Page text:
Josh and the City: Learning to Love the Ride on the Muggle Struggle Bus


If you were anything like me as a kid, then you watched one (or all) of the following shows: Captain Planet, Doug, Boy Meets World, Sabrina, the Teenage Witch, Rugrats and The Magic School Bus. The latter has made a recent reappearance in my life, only not quite the way I remember it; nowadays, The Magic School Bus of life feels more like a Muggle Struggle Bus (special thanks to J. K. Rowling for supplying us with such a wonderfully descriptive word that feels more than accurate in these trying economic times).

An influx of good fortune often means that a harsher reality is just around the corner so that the circle of life can maintain the balance it craves. The same can be said of the ever-changing lives of artists. One day, an actor is cast as the title role in Macbeth; the next, he’s playing a tree in Into the Woods. Stanislavski would say that, “there are no small parts, only small actors,” but try telling that to a self-employed artist who needs that title role to pay the rent and put food on the table. (Unless, of course, he’s A-OK with living on the Bohemian edge and sticking it to the man, a plausible option explored by the characters in the musical Rent. See this month’s StageDoorDish Book Club selection, Without You by Anthony Rapp, for more information).

Now, while “struggling” often infers deeply melancholic periods of worry and woe, I think it is also crucial to note that challenging experiences often present “teachable moments” that can enable artists to steer the bus in a new direction, one that may be better paved than the road previously traveled. I make this assertion after hopping on the bandwagon myself back in January and traveling to New York City to pursue my dreams. And as anyone who’s ever ridden a school bus will tell you, there are often twists and turns in the road regardless of the destination.

Riding the Muggle Struggle Bus often prompts a contemplative internal dialogue over one’s life path. Let’s explore an example scenario between two performer friends, Honey Boo Bop and Justin Bumblebieb, to answer the many questions an artist can face in any given week:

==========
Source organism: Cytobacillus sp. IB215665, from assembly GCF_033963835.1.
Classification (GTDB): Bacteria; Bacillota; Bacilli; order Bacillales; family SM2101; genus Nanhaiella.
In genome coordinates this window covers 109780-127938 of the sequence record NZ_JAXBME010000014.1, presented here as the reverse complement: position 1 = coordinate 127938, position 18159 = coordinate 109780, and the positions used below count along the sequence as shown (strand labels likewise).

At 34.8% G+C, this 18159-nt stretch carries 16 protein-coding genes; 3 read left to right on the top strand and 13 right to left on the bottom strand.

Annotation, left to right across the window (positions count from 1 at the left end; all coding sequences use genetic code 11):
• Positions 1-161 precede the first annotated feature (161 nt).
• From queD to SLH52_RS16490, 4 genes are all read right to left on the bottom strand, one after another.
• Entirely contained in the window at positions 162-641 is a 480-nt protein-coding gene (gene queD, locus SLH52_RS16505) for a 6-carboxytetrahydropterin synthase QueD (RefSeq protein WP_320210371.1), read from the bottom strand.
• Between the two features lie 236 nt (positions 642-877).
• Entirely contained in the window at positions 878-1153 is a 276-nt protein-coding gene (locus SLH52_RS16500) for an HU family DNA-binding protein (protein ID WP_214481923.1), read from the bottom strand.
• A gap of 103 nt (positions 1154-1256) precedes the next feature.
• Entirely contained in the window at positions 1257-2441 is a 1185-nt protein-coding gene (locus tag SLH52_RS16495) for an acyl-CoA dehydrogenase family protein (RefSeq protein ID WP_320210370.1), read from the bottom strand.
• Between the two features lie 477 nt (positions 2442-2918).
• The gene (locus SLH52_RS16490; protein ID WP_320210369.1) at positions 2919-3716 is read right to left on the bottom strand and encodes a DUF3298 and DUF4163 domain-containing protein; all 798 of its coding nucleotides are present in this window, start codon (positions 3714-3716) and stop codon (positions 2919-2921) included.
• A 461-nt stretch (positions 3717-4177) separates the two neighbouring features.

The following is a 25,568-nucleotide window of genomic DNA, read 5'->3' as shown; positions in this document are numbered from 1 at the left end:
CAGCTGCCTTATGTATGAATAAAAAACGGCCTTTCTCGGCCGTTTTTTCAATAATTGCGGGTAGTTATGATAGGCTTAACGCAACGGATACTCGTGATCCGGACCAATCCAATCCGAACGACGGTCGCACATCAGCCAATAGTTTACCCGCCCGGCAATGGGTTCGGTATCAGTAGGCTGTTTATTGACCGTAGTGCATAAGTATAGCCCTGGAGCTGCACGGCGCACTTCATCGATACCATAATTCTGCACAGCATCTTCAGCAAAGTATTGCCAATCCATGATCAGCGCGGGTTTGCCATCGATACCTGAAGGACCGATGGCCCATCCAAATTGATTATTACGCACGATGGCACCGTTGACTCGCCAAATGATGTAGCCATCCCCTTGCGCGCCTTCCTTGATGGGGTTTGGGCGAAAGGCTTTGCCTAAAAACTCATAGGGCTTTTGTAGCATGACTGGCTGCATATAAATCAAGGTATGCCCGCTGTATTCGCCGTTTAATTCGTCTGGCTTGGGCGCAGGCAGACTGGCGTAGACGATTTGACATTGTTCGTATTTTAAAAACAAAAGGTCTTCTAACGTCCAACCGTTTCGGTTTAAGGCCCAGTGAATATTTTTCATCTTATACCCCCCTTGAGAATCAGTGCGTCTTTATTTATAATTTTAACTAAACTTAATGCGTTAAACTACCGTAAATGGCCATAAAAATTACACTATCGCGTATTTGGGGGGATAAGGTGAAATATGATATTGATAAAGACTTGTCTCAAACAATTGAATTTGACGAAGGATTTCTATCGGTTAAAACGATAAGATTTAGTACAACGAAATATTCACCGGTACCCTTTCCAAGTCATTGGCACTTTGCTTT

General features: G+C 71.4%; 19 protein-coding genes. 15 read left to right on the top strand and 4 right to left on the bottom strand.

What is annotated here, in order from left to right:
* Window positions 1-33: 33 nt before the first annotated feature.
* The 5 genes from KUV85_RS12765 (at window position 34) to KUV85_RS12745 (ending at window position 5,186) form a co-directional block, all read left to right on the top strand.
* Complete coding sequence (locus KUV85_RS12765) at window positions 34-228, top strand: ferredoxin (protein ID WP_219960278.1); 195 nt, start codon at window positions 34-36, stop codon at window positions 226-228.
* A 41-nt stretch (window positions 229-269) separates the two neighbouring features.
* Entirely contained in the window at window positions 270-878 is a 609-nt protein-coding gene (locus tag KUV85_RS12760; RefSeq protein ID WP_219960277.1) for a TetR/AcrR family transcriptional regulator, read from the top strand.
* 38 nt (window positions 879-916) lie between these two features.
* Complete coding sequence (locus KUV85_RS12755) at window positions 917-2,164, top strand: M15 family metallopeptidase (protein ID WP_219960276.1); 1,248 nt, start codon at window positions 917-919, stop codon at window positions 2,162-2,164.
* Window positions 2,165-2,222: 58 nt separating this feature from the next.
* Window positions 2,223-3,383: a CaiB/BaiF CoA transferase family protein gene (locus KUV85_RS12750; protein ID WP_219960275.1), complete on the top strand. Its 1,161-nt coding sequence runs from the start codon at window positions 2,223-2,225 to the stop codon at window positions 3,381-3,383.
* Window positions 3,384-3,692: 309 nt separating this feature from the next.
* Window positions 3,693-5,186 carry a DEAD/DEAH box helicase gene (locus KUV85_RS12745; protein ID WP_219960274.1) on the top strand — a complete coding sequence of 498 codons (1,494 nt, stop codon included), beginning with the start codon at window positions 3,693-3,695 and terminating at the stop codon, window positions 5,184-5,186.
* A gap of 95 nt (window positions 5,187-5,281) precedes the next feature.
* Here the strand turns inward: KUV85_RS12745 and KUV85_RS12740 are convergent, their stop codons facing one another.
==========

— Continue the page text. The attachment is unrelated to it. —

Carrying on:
HONEY: Justin! Guess what?

JUSTIN: What, Honey Boo Bop?

HONEY: I landed a walk-on role on Glee!

JUSTIN: No way! Congratulations!


JUSTIN: [Internal dialogue.] I’m super happy for Honey, but why didn’t I land a role like that? I know I’m good enough…

HONEY: What are you working on these days, Justin?

JUSTIN: Well, since you asked, Honey, I’ve just been working my three part-time jobs. I haven’t been auditioning too much lately. Did you hear that Mariah is workshopping a new musical with an up-and-coming theatre group?

HONEY: No, that sounds like fun!

JUSTIN: Yeah, definitely.

HONEY: [Internal dialogue.] I would love to be working on a musical right now! Mariah is so lucky. And she probably has actual lines….I need to call her and find out how she landed that job.

JUSTIN. Did you hear that there’s an audition coming up for the Broadway production of James and the Giant Peach?

HONEY. I did hear about that! I was in a version of it when I was younger—I played the Ladybug and had a dance solo.

JUSTIN. [Internal dialogue.] I wish I could dance.

HONEY. When’s the audition?

JUSTIN. Next Tuesday.

HONEY. Awesome sauce! I’m totes going!

JUSTIN. [Internal dialogue.] Ugh, I wish I didn’t have to work. There goes another job opportunity…

HONEY. Well, I’m gonna go take a nap.

JUSTIN. I’m on my way to a monologue coaching that I wish I could actually afford.

HONEY. Catch ya later, Justin!

JUSTIN. Bye, Honey.

HONEY. [Internal dialogue.] Justin seems to have such a stable life. I wish I knew what the future held like he seems to. I need to become more organized. And pay my rent.

JUSTIN. [Internal dialogue.] I wish I was free like Honey. She’s probably having the time of her life.


(Or is it “end scene”? Hmm….)